I’m tired. I’m tired of being told I should say “Happy Holidays” instead of “Merry Christmas.” (In Merry old England they usually say “Happy Christmas.”) I’m tired of being told we put up “holiday decorations.” I’m tired of being told we can’t say and do things that may offend a small minority of folks.
So guess what? I will be wishing everyone a Merry Christmas, no matter how they do or don’t believe. It is my belief and what I say. I can’t think of a single person I know who is Christian, Jewish, Muslim or Hindu who would take offense to that. Even my atheist friends don’t mind.
I’m doing this because I’m really tired of the “tyranny of the minority.” Reallyu tired of it. It started for me at Castaic Union Elementary School about 1955.
Remember those little cartons of ice cream and the wooden spoons we would get with them? We were told we had to be very quiet and very good and we would get some if nobody made a sound. If the teacher heard a sound from just one person, we wouldn’t get our ice cream.
Well, one little boy got the giggles … just one little boy. He couldn’t get over them. The rest of us stayed very quiet. And the rest of us didn’t get our ice cream. The kid with the giggles became our tyrant. Twenty-nine quiet kids and one giggler.
That continued in like fashion until one fateful June day in 1968 when I was handed a diploma from William S. Hart High School.
In PE class it was the one kid who did something wrong so we all had to run a couple of extra laps around the track. I hate that track.
Nobody did anything bad in band … Mr. Downs would have killed all of us, we thought. We were sure it was the same way with Mr. Sims and Mr. Alexander. One kids acts up and everyone gets the punishment.
Tyranny of the minority. It is actually a good method of training for the military. For instance: We were told to take a break and smoke and joke. So even the non-smokers picked up a smoke. They might not actually smoke it, but they didn’t want to cause the whole company not to get a break.
I wonder how many times in boot camp and other schools in the Navy I had to do something over and over until all of us got it right. It made us bring the dummy or uncoordinated up to our standards so we could get on with the real task. The majority helping the minority worked there. Now the standards are lowered so even the dumbest can pass.
And then they got “stress cards.” When the company commander – in Navy boot that could be a Chief or First Class Petty Officer – was a little harsh on a new recruit, said recruit could hold up a “stress card” and stop the usually verbal object lesson. It also meant the rest of the company got additional verbal object lessons. So once again, we helped the minority come to grips with his deficiencies.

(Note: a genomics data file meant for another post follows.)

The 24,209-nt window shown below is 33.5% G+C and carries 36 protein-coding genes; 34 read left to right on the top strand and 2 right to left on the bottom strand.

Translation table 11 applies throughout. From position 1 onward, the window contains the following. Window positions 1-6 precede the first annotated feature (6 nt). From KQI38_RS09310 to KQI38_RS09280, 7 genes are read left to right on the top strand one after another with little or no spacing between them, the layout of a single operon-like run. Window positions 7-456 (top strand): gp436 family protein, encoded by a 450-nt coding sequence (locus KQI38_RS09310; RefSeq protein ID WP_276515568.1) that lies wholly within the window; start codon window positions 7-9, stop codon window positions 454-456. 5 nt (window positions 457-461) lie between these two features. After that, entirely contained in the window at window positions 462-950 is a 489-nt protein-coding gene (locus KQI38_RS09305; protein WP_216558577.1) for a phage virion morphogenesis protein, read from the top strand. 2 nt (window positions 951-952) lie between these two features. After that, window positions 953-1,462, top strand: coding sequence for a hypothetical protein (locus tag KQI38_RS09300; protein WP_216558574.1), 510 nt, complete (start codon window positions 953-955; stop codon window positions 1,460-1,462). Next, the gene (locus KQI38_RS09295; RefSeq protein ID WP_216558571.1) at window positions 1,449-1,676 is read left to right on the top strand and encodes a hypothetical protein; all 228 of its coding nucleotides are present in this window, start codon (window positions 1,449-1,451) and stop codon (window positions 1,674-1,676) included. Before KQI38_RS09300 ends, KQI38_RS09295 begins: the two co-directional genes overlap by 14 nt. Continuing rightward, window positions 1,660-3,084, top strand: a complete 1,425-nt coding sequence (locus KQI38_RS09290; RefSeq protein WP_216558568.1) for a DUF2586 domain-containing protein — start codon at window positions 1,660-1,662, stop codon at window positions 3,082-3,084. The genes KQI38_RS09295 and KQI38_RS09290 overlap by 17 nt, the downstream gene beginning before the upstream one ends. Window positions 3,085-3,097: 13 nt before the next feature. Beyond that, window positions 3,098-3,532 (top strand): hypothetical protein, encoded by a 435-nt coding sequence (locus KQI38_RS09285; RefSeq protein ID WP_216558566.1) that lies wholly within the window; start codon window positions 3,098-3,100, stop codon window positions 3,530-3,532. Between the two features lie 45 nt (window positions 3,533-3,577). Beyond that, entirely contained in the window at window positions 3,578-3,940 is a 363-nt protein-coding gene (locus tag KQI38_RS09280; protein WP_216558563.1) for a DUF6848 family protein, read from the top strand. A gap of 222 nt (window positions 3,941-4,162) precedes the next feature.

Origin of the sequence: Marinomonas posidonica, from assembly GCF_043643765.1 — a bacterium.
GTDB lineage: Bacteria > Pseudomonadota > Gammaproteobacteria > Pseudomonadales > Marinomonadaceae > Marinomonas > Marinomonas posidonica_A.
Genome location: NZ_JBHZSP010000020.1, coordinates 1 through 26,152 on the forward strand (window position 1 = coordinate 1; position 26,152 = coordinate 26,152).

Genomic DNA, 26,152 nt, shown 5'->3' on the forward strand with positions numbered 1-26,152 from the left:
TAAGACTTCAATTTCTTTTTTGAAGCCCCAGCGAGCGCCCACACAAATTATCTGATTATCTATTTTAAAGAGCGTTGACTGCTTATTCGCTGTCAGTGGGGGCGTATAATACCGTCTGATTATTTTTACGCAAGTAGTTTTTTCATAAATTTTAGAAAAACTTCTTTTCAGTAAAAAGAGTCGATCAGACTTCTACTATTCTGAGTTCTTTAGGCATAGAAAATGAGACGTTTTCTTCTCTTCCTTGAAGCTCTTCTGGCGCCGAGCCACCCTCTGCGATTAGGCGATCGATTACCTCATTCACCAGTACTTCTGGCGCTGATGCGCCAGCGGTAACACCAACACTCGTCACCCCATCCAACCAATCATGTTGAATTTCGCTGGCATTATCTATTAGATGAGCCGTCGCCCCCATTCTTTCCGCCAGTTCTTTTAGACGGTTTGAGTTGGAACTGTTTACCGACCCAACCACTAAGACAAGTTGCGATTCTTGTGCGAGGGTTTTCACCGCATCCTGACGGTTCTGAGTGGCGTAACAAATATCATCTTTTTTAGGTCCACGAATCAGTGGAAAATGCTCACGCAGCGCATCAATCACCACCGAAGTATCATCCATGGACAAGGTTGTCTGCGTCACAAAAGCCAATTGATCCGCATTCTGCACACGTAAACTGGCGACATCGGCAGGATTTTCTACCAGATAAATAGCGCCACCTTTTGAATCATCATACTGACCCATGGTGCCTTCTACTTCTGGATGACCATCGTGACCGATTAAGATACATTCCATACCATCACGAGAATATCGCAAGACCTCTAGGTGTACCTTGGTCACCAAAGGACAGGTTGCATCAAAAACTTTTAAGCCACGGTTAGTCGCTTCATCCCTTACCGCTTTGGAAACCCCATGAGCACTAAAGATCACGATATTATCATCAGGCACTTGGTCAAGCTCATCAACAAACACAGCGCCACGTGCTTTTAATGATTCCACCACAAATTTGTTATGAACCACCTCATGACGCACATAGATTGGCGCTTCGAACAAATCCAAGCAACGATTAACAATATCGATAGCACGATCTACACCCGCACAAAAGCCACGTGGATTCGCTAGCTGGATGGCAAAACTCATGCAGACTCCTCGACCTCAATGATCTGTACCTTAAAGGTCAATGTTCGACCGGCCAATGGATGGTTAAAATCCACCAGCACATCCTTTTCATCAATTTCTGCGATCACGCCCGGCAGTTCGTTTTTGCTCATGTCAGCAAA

Please note that the United States Marines don’t have and never will have stress cards. If you tried to use one in Marine boot camp, the drill instructor might rip off your head and shove said card down your now open windpipe.
In the Marine Corps the majority rules. That majority is your drill instructor. A majority of one.
Out here in civilian society, things are turned around. Heaven forbid we offend anyone. Ever.
I’m not taking that any more. I will say what I want and how I want to say it, and at the same time be polite. I will not repress what I believe because some unknown tyrant might be offended.
Saying “Merry Christmas” is the reason for the season. It isn’t some reason to buy a bunch of material goods. It is a genuine greeting, wishing someone the mirth and merriment of a birth of a child I happen to think and indeed know is the center of my faith.
You’re free to agree or disagree. Your choice. But when you’re making your choice, please don’t attempt to take away mine. That little thing called the Bill of Rights allows me – and indeed a collective “we” – to express ourselves, even if it does offend a minority of folks.
The complaints about Christmas decorations going up too early or “religious” events taking place on public property are inappropriate to the majority. You see, Christmas isn’t just a single day or a single season of the year. It is a feeling of joy and happiness that should last all year. Most of us want to celebrate such joy all year long. And many of us do so.
So stop with the Mr. Scrooge routine and break out in song. Sing Christmas carols or maybe of spinning a top or two. Celebrate your special day any time you want. Don’t let that loud and obnoxious minority that would like to be your tyrant, tell you what to believe.
For me, I will yell at the top of my lungs anytime, “Merry Christmas Everyone!” It is my fight against the tyranny of the minority.
Darryl Manzer grew up in the Pico Canyon oil town of Mentryville in the 1960s and attended Hart High School. After a career in the U.S. Navy he returned to live in the Santa Clarita Valley. He can be reached at firstname.lastname@example.org and his commentaries, published on Tuesdays and Sundays, are archived at DManzer.com. Watch his walking tour of Mentryville [here].